Books and essays on "being a citizen"
August 6, 2016 11:17 AM   Subscribe

I'm working on a personal research project (not connected to any school/work) and am looking for resources that expand on these two themes: "an informed citizenry" and "the responsibilities of the citizen in a democracy."

To expand on what I mean by "informed citizenry": I'm looking for resources that go into, say, the process and difficulties of informing oneself, the difficulties involved in trying to make a population informed, the role different information sources (social media, mass media, experts...) play in that process, why it's important for people to be informed, etc.
Above all, what I really feel I am lacking in my current research is perspectives on how 'informed' we can reasonably expect ourselves and our fellow citizens to be, and, in particular, how subject matter influences that decision (should we take a different approach to informing ourselves when it comes to foreign policy versus economics versus social issues)?

To expand on what I mean by the "responsibilities of the citizen": what are the responsibilities a citizen has in a democracy, beyond simply voting now and then? I don't mean just stuff like jury duty, but the implied responsibilities, like being informed, or pressuring your elected representatives, or convincing fellow citizens to be on your side on a particular issue, et cetera.
I haven't done much reading on this subject. It sort of formed as an off-shoot of the first subject (I figured how informed a person needs to be depends on how much responsibility that person is expected to have), so anything is welcome.

Looking for anything from ancient political philosophy to a well-written blog post, but it must be reasonably accessible to a college-educated layman (i.e. I shouldn't need a master's in the subject to understand it). I am a student with access to a lot of resources through my university's library, so paywalls hopefully shouldn't be an issue in most cases.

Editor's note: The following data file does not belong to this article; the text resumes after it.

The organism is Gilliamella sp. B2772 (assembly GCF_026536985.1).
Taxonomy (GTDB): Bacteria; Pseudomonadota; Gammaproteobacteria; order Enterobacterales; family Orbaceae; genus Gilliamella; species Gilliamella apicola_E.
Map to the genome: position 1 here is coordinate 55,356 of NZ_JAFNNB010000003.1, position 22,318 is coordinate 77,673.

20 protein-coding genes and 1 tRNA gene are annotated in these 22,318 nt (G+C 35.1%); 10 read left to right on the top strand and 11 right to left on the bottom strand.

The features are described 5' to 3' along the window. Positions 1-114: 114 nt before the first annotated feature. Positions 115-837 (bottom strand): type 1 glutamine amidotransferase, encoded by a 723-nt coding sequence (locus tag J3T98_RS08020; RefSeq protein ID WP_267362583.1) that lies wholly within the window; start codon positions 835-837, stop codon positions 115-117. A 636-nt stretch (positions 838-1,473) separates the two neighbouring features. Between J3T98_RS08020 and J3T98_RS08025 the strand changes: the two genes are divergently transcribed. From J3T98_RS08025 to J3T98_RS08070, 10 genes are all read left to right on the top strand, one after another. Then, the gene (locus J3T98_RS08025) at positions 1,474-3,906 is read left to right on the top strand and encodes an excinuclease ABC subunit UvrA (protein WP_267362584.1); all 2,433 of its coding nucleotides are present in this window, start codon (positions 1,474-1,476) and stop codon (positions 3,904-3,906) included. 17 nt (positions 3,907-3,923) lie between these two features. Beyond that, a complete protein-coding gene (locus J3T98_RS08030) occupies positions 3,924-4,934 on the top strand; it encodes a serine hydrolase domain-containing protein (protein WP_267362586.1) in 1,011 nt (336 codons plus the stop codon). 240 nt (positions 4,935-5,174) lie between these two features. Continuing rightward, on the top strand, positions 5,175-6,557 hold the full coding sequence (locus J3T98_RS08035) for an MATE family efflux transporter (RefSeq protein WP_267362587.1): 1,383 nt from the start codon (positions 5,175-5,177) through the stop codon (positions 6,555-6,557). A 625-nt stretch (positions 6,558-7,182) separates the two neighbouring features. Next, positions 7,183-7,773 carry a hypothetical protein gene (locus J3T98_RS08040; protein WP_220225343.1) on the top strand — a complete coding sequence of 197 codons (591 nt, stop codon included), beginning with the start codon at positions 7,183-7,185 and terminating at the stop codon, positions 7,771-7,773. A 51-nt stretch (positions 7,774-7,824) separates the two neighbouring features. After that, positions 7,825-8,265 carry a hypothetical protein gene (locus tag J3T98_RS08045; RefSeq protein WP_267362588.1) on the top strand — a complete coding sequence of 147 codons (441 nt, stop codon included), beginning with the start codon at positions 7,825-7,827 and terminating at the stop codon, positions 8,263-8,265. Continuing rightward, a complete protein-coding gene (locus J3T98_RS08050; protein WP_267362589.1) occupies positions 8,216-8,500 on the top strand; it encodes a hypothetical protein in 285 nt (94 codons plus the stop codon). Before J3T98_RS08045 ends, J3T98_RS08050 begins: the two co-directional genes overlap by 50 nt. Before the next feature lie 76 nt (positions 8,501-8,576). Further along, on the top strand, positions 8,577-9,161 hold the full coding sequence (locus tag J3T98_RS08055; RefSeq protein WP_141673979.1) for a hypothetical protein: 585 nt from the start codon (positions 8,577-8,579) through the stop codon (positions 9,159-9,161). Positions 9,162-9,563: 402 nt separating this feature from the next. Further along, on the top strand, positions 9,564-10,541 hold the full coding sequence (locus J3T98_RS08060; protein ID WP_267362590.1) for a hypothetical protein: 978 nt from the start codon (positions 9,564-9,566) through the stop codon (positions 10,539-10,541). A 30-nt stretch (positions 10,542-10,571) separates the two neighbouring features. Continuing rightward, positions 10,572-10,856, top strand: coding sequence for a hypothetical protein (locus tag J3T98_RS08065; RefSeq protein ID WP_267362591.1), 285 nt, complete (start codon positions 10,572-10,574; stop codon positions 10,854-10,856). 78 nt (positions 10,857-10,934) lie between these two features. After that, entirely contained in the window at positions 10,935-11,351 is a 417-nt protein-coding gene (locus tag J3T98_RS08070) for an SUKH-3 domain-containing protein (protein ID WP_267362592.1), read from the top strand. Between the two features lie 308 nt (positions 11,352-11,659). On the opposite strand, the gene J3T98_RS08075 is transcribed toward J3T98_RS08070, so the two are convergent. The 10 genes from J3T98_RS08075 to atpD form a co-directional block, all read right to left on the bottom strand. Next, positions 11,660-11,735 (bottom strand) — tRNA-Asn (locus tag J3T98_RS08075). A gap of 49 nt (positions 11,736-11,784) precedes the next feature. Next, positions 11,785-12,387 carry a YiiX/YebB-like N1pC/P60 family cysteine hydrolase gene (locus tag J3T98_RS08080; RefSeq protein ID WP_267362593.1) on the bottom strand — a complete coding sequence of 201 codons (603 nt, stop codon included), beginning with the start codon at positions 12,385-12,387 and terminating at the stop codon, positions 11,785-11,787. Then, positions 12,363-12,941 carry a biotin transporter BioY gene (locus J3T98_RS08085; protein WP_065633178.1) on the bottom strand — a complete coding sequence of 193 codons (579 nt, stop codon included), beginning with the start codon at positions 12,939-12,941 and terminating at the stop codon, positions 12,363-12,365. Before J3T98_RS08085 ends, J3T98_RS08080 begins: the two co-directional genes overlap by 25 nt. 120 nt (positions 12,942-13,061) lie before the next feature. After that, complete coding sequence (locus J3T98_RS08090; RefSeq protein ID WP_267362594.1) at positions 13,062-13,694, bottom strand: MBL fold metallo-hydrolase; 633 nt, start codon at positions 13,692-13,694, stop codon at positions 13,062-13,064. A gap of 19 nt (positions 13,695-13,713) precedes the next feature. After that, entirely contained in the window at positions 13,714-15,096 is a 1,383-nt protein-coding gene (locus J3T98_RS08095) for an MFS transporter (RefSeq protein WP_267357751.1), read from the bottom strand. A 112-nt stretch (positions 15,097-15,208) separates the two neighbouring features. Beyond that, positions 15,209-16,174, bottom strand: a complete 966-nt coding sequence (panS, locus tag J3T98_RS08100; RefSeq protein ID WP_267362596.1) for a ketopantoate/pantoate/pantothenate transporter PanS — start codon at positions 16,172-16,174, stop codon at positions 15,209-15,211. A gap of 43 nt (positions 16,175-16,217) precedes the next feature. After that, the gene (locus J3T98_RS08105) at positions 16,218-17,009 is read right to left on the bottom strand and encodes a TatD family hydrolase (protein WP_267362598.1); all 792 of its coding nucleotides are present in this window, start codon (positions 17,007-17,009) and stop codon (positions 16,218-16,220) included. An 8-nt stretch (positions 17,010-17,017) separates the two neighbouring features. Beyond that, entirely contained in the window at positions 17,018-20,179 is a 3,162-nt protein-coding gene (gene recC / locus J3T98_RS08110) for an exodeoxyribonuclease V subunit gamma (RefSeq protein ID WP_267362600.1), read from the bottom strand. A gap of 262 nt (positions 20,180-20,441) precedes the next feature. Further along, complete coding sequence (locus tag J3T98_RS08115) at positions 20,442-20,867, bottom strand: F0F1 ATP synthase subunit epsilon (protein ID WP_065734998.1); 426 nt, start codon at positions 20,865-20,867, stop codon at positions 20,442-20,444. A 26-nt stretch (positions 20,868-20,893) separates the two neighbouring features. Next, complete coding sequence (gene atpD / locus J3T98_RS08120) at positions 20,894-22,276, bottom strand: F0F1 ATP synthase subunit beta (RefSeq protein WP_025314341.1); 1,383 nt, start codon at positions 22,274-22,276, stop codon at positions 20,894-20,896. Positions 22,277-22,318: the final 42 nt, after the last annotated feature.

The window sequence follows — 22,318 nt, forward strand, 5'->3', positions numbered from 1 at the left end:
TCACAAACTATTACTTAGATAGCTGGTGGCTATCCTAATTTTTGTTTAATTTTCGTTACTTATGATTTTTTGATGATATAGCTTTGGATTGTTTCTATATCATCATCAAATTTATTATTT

I'm casting a very wide net, so a book on, say, the psychology of how humans process information would certainly qualify as being of interest.

Thanks so much!
posted by perplexion to Law & Government (4 answers total) 4 users marked this as a favorite
The Vermont Owners Manual is a good look at what it takes to be a citizen in Vermont. We have (some) direct democracy so it talks about your responsibilities to go to town meeting and how you get information and that sort of thing. Can be a bit tough to scare up outside of Vermont but well worth it if you can find it.
posted by jessamyn at 11:24 AM on August 6, 2016 [1 favorite]

In The Hands Of The People: The Trial Jury's Origins, Triumphs, Troubles, and Future in American Democracy by William Dwyer is a thoughtful take on the importance of the jury system.
posted by Lulu's Pink Converse at 4:23 PM on August 6, 2016 [1 favorite]

For the U.S., you'll probably want to start with de Tocqueville.
posted by praemunire at 5:29 PM on August 6, 2016 [1 favorite]

Best answer: Try searching for citizenship and related terms along with "syllabus." That way you net various university-level courses designed to investigate some of the questions you are interested in. E.g. (more or less at random) this one from Fordham.

If you get a better sense of what you want you could add search terms related to discipline: gender and women's studies, political theory, political philosophy, critical theory, political psychology, political anthropology, intellectual history, etc etc.
posted by col_pogo at 5:11 PM on August 10, 2016 [1 favorite]

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